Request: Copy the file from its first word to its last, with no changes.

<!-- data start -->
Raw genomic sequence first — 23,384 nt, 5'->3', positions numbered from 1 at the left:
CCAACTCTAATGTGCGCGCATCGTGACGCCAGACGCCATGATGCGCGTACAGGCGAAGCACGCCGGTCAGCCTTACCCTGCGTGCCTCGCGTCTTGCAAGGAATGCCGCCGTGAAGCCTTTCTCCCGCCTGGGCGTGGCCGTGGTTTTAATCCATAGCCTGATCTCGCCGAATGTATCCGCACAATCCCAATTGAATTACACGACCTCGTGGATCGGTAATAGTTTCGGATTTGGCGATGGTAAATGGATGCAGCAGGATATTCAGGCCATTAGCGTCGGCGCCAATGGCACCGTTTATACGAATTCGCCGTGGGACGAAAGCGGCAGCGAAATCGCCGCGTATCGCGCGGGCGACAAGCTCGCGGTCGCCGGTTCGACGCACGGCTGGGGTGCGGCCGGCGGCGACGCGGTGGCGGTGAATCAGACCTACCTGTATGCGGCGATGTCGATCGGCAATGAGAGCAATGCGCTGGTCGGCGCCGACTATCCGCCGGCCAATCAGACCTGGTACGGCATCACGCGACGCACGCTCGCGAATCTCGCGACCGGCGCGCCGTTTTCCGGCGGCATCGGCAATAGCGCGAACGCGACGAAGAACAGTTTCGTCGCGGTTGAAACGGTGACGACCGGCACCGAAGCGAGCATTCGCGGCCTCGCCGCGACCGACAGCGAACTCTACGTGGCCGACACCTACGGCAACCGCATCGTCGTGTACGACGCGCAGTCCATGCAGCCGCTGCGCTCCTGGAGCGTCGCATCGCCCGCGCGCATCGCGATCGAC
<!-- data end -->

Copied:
Raw genomic sequence first — 23,384 nt, 5'->3', positions numbered from 1 at the left:
CCAACTCTAATGTGCGCGCATCGTGACGCCAGACGCCATGATGCGCGTACAGGCGAAGCACGCCGGTCAGCCTTACCCTGCGTGCCTCGCGTCTTGCAAGGAATGCCGCCGTGAAGCCTTTCTCCCGCCTGGGCGTGGCCGTGGTTTTAATCCATAGCCTGATCTCGCCGAATGTATCCGCACAATCCCAATTGAATTACACGACCTCGTGGATCGGTAATAGTTTCGGATTTGGCGATGGTAAATGGATGCAGCAGGATATTCAGGCCATTAGCGTCGGCGCCAATGGCACCGTTTATACGAATTCGCCGTGGGACGAAAGCGGCAGCGAAATCGCCGCGTATCGCGCGGGCGACAAGCTCGCGGTCGCCGGTTCGACGCACGGCTGGGGTGCGGCCGGCGGCGACGCGGTGGCGGTGAATCAGACCTACCTGTATGCGGCGATGTCGATCGGCAATGAGAGCAATGCGCTGGTCGGCGCCGACTATCCGCCGGCCAATCAGACCTGGTACGGCATCACGCGACGCACGCTCGCGAATCTCGCGACCGGCGCGCCGTTTTCCGGCGGCATCGGCAATAGCGCGAACGCGACGAAGAACAGTTTCGTCGCGGTTGAAACGGTGACGACCGGCACCGAAGCGAGCATTCGCGGCCTCGCCGCGACCGACAGCGAACTCTACGTGGCCGACACCTACGGCAACCGCATCGTCGTGTACGACGCGCAGTCCATGCAGCCGCTGCGCTCCTGGAGCGTCGCATCGCCCGCGCGCATCGCGATCGAC